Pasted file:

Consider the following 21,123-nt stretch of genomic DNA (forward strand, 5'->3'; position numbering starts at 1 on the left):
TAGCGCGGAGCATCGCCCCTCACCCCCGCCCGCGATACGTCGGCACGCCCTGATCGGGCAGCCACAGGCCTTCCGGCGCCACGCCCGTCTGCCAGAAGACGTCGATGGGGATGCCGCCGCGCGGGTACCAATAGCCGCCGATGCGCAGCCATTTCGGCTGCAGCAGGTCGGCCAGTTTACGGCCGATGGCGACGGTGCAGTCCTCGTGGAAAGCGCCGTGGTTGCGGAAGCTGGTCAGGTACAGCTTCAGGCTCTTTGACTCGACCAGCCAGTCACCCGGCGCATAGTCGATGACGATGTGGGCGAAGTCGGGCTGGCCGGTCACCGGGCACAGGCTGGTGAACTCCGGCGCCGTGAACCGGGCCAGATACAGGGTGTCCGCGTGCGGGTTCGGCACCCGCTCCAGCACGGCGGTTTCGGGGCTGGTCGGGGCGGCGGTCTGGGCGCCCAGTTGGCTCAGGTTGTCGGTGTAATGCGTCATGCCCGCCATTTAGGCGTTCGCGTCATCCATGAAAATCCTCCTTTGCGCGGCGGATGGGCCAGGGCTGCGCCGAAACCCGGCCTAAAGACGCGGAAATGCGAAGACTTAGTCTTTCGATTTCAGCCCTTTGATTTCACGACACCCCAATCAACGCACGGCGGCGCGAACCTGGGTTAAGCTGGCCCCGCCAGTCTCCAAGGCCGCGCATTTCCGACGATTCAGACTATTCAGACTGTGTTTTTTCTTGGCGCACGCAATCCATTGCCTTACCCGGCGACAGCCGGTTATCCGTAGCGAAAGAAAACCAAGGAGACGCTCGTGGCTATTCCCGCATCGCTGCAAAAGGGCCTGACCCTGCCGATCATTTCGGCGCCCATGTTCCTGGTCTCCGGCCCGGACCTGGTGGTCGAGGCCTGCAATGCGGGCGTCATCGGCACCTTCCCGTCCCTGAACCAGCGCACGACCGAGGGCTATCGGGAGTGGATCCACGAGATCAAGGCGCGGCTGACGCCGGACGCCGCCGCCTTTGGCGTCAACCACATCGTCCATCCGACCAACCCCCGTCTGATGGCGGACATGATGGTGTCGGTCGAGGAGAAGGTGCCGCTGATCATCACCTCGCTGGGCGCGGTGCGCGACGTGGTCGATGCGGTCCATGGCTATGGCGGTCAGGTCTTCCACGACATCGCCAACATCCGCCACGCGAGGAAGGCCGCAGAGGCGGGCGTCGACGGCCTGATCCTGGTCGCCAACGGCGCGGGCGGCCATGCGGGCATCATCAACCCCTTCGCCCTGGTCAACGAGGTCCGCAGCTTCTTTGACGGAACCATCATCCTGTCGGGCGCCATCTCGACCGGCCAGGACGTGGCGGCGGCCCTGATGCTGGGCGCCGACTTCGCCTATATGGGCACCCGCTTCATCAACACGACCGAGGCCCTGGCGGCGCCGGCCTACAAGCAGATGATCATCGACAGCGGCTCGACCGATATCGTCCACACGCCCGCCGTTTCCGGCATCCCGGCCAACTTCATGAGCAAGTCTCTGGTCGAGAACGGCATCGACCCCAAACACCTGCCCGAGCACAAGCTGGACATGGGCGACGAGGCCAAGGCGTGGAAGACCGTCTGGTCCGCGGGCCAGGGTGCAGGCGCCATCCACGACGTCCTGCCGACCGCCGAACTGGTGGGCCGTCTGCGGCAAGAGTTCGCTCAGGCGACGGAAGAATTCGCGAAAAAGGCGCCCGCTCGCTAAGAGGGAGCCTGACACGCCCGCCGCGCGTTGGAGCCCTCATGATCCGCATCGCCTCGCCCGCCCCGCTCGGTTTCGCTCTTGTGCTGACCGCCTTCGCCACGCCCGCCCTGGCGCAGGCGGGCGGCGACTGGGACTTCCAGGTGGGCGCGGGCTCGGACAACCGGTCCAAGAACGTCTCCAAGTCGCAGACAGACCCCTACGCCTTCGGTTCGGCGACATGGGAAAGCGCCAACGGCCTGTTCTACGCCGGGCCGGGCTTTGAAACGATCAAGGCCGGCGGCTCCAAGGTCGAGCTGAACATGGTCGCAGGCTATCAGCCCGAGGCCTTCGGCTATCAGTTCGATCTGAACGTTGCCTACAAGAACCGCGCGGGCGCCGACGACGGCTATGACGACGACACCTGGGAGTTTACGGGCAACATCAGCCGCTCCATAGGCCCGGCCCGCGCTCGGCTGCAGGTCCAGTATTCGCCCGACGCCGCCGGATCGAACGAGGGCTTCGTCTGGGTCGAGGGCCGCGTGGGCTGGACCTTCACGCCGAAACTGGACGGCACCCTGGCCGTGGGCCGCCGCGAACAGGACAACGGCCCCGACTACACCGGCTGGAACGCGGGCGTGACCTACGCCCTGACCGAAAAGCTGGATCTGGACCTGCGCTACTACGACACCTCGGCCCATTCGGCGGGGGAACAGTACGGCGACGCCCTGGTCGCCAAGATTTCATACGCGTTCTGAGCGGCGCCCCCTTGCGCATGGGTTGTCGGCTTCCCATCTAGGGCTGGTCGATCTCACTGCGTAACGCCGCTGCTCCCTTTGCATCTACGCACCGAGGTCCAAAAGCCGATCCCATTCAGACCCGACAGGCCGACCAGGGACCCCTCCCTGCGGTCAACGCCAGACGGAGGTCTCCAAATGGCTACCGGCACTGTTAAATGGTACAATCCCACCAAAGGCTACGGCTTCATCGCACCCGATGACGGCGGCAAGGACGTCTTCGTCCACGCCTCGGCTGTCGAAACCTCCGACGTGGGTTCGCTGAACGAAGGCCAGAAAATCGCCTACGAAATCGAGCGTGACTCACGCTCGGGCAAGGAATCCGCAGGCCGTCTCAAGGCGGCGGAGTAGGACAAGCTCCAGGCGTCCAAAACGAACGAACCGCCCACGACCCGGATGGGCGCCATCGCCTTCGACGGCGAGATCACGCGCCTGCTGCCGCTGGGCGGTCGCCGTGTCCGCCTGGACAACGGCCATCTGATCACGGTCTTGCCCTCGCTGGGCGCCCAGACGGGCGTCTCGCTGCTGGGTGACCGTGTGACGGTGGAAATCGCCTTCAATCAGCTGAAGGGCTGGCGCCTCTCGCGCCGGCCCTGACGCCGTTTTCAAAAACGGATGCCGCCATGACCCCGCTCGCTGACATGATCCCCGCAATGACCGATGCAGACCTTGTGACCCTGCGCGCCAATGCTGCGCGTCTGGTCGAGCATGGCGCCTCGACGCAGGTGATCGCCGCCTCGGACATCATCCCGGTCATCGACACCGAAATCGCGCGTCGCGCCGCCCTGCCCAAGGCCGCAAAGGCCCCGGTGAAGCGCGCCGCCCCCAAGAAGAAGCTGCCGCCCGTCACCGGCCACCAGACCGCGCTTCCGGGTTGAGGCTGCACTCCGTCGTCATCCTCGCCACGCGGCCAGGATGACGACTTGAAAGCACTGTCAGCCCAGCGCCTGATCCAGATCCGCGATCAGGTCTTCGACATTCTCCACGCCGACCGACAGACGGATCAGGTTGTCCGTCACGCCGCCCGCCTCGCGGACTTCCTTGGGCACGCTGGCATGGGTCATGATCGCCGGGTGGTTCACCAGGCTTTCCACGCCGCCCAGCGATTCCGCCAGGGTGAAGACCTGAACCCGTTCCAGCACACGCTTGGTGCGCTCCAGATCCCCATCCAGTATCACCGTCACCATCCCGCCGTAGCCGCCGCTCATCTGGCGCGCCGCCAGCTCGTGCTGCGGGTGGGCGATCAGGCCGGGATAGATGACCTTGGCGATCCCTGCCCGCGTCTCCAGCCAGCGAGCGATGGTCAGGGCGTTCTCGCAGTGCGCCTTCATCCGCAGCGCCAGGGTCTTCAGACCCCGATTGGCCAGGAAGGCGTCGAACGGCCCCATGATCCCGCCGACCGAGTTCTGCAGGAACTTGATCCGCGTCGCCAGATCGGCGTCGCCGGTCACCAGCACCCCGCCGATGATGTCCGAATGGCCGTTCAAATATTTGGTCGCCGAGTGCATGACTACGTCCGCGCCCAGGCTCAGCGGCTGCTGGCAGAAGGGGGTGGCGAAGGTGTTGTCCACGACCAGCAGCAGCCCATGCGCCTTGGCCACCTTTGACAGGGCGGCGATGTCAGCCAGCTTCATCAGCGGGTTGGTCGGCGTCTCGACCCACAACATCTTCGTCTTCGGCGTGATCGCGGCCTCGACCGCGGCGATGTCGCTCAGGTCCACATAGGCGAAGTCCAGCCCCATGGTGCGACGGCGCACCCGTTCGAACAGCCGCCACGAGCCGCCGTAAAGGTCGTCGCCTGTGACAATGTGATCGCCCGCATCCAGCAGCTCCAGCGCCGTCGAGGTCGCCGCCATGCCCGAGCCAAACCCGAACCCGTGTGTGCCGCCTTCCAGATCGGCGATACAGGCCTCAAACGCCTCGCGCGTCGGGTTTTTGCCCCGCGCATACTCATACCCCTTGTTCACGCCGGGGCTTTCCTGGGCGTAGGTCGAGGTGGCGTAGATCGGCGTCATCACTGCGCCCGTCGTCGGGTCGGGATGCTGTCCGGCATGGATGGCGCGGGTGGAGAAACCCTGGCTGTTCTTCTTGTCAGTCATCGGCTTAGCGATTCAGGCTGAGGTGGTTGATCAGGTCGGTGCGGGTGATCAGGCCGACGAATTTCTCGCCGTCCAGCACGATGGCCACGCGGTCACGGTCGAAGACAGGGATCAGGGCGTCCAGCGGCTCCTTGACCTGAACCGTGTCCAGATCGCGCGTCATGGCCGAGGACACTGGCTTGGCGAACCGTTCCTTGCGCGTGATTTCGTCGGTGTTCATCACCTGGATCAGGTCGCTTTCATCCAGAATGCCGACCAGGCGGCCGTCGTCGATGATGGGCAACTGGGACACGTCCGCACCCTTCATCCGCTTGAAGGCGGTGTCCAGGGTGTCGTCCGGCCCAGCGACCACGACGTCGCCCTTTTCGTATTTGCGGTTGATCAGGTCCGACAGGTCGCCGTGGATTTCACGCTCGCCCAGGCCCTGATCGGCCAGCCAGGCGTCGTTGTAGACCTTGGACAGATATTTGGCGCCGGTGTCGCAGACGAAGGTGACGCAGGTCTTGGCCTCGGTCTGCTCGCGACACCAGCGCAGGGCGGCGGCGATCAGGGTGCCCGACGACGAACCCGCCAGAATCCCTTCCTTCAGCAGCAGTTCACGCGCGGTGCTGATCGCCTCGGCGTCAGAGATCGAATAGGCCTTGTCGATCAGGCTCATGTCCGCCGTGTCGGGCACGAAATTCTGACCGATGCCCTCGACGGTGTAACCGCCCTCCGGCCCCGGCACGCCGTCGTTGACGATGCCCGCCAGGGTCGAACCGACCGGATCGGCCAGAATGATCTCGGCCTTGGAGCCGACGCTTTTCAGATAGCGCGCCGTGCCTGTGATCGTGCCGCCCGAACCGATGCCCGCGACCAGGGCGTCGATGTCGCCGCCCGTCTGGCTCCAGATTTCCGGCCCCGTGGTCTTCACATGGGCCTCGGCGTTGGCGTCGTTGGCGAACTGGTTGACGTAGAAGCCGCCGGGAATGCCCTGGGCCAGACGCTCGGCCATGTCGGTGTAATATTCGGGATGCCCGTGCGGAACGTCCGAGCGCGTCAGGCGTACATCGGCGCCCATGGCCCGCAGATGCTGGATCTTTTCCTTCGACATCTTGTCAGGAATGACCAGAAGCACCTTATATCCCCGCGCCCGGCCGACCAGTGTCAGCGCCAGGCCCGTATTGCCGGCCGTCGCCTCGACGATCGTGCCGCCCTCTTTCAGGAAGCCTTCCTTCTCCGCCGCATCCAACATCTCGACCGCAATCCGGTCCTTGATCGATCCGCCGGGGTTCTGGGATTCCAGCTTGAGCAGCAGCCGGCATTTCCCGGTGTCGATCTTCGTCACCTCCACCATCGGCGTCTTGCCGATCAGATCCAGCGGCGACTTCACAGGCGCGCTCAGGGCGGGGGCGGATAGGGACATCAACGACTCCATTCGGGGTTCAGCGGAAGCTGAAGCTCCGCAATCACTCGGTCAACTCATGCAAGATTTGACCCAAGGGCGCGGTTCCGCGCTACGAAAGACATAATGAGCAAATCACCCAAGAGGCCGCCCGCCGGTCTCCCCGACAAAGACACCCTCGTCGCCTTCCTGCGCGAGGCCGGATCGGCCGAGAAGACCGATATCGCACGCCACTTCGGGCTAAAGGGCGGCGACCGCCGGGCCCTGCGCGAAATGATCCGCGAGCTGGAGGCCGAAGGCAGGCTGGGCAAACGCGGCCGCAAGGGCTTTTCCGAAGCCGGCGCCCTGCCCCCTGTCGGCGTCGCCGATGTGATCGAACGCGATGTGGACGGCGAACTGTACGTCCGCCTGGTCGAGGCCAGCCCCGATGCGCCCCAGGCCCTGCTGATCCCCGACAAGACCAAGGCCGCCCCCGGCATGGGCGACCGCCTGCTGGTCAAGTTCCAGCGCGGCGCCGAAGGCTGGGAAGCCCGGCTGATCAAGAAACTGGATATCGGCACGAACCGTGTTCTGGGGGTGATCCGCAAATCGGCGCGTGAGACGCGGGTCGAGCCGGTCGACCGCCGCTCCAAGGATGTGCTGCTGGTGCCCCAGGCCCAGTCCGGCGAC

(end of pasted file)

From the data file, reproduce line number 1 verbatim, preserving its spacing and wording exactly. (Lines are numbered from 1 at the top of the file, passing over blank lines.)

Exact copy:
Consider the following 21,123-nt stretch of genomic DNA (forward strand, 5'->3'; position numbering starts at 1 on the left):